Mother and Daughter
This week in the Guernica/PEN Flash series, we feature a piece by Elisabeth Frost. Subscribe to the series and get new flash delivered to your inbox twice a month—no spam or news, just stories.
It’s simple. There is the mother and there is the daughter. Large hand and small. Knowing things and not. It’s the mother who sets up can and can’t. The mother who gives happiness and unhappiness. Gives birth to yes and the everlasting no.
But then there are daughters who become mothers, confusing the story because as mothers they remain, by definition, also daughters. How do they know which they are? When they come to the curb, are they allowed to cross?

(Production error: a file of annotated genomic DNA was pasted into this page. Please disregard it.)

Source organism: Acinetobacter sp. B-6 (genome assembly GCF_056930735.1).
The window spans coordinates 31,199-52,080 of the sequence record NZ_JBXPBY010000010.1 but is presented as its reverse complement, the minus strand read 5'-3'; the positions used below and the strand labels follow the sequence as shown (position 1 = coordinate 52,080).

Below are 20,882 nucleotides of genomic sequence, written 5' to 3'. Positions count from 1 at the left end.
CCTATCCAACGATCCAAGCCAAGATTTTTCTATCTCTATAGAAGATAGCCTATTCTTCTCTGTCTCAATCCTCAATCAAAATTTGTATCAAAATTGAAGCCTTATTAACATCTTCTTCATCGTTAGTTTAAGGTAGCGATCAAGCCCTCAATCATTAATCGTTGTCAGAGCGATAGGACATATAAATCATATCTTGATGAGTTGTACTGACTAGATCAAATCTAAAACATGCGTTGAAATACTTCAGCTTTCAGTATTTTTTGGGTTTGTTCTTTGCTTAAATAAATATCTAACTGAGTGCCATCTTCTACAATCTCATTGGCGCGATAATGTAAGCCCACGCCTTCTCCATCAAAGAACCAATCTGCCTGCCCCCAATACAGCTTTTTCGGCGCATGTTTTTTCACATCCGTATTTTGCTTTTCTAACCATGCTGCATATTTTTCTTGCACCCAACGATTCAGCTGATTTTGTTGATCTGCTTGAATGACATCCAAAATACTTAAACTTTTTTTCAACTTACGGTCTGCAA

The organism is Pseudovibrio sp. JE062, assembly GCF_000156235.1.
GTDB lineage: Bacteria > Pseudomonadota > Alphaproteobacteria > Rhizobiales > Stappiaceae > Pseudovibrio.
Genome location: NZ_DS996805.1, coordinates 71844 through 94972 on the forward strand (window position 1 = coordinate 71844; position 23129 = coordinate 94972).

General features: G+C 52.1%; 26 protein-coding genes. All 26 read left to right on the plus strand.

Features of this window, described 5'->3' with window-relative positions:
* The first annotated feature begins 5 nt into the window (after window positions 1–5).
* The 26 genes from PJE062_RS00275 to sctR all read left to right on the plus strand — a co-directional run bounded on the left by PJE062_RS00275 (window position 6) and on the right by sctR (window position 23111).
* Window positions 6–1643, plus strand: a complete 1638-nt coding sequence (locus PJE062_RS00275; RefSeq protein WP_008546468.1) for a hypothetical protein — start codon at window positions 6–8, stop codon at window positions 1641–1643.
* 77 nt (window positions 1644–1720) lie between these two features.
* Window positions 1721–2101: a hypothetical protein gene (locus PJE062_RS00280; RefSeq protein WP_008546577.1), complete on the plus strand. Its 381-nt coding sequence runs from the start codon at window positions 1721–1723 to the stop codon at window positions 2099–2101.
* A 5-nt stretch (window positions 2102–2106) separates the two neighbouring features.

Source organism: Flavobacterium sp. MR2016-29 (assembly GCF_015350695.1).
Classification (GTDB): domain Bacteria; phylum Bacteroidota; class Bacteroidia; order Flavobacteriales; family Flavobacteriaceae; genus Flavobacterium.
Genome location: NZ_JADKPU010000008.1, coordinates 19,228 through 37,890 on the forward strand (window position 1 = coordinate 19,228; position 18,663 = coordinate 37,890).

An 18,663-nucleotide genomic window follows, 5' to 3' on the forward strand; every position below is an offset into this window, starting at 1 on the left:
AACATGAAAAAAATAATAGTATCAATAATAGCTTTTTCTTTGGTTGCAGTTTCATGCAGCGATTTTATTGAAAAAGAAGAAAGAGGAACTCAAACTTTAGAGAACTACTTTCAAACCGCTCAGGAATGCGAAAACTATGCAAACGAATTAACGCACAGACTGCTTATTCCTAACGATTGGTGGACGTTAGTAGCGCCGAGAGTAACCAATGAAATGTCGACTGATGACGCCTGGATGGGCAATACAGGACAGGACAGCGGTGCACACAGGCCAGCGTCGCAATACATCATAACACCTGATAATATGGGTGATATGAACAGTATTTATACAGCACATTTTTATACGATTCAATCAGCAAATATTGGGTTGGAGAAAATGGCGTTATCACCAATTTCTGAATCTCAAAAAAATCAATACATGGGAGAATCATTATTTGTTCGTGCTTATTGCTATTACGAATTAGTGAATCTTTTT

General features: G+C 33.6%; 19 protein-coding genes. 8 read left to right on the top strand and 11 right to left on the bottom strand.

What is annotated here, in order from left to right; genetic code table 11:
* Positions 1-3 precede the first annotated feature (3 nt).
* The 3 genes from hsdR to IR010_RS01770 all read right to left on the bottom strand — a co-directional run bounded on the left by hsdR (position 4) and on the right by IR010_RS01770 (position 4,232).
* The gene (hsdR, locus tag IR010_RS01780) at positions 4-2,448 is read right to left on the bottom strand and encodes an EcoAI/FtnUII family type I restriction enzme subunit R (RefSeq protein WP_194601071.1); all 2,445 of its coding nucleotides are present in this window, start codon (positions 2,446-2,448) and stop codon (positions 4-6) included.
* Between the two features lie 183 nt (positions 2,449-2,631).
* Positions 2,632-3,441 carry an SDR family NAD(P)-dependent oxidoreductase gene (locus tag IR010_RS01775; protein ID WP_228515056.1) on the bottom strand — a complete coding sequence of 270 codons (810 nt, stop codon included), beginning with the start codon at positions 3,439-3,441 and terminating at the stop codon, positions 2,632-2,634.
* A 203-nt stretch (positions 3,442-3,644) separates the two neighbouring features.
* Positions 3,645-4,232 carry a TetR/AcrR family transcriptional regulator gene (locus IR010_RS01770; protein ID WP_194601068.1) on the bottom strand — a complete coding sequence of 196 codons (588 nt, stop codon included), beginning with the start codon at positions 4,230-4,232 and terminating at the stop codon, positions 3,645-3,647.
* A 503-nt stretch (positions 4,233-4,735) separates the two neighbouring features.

Then there are the daughters who act as mothers, who are not the mothers, biological or adoptive, to any child, but rather who try forever to give birth to their own mothers, enormous weighty babies curled up inside them, hiding in the daughter’s placenta, doubled over in grief, while the daughter, the one they think they made all by themselves, holds the hand, and holds also the head, unwise and old and greedy, the enormous unconscious head, which refuses to move, refuses to think, let alone come out from between the daughter’s skinny, uncapable thighs.